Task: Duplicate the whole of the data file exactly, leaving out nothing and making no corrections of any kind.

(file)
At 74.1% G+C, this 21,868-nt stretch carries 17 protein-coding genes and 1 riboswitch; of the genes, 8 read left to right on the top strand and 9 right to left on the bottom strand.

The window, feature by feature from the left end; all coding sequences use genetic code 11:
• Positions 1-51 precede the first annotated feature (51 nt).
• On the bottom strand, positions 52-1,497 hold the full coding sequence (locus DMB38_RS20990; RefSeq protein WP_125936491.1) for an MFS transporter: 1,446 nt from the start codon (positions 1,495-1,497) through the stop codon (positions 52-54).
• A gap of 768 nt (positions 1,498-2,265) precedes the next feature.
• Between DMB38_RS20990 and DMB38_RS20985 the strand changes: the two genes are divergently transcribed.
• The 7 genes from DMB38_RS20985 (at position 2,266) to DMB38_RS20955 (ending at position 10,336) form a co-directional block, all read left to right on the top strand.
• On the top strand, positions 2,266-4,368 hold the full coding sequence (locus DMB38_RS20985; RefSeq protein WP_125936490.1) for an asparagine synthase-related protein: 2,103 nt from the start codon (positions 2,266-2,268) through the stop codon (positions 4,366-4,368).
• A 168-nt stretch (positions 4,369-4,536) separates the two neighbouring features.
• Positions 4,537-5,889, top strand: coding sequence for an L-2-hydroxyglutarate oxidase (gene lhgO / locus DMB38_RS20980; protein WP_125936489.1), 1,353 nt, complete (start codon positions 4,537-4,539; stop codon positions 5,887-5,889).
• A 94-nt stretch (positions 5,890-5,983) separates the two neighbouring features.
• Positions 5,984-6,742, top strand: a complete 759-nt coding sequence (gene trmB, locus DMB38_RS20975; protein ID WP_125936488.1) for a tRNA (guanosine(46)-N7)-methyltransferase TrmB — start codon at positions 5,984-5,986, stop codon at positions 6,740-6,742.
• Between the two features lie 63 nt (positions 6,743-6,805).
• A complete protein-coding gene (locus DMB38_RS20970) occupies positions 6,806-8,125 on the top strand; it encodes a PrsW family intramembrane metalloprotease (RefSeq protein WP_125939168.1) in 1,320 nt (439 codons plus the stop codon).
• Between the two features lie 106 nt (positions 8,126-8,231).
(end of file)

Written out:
At 74.1% G+C, this 21,868-nt stretch carries 17 protein-coding genes and 1 riboswitch; of the genes, 8 read left to right on the top strand and 9 right to left on the bottom strand.

The window, feature by feature from the left end; all coding sequences use genetic code 11:
• Positions 1-51 precede the first annotated feature (51 nt).
• On the bottom strand, positions 52-1,497 hold the full coding sequence (locus DMB38_RS20990; RefSeq protein WP_125936491.1) for an MFS transporter: 1,446 nt from the start codon (positions 1,495-1,497) through the stop codon (positions 52-54).
• A gap of 768 nt (positions 1,498-2,265) precedes the next feature.
• Between DMB38_RS20990 and DMB38_RS20985 the strand changes: the two genes are divergently transcribed.
• The 7 genes from DMB38_RS20985 (at position 2,266) to DMB38_RS20955 (ending at position 10,336) form a co-directional block, all read left to right on the top strand.
• On the top strand, positions 2,266-4,368 hold the full coding sequence (locus DMB38_RS20985; RefSeq protein WP_125936490.1) for an asparagine synthase-related protein: 2,103 nt from the start codon (positions 2,266-2,268) through the stop codon (positions 4,366-4,368).
• A 168-nt stretch (positions 4,369-4,536) separates the two neighbouring features.
• Positions 4,537-5,889, top strand: coding sequence for an L-2-hydroxyglutarate oxidase (gene lhgO / locus DMB38_RS20980; protein WP_125936489.1), 1,353 nt, complete (start codon positions 4,537-4,539; stop codon positions 5,887-5,889).
• A 94-nt stretch (positions 5,890-5,983) separates the two neighbouring features.
• Positions 5,984-6,742, top strand: a complete 759-nt coding sequence (gene trmB, locus DMB38_RS20975; protein ID WP_125936488.1) for a tRNA (guanosine(46)-N7)-methyltransferase TrmB — start codon at positions 5,984-5,986, stop codon at positions 6,740-6,742.
• Between the two features lie 63 nt (positions 6,743-6,805).
• A complete protein-coding gene (locus DMB38_RS20970) occupies positions 6,806-8,125 on the top strand; it encodes a PrsW family intramembrane metalloprotease (RefSeq protein WP_125939168.1) in 1,320 nt (439 codons plus the stop codon).
• Between the two features lie 106 nt (positions 8,126-8,231).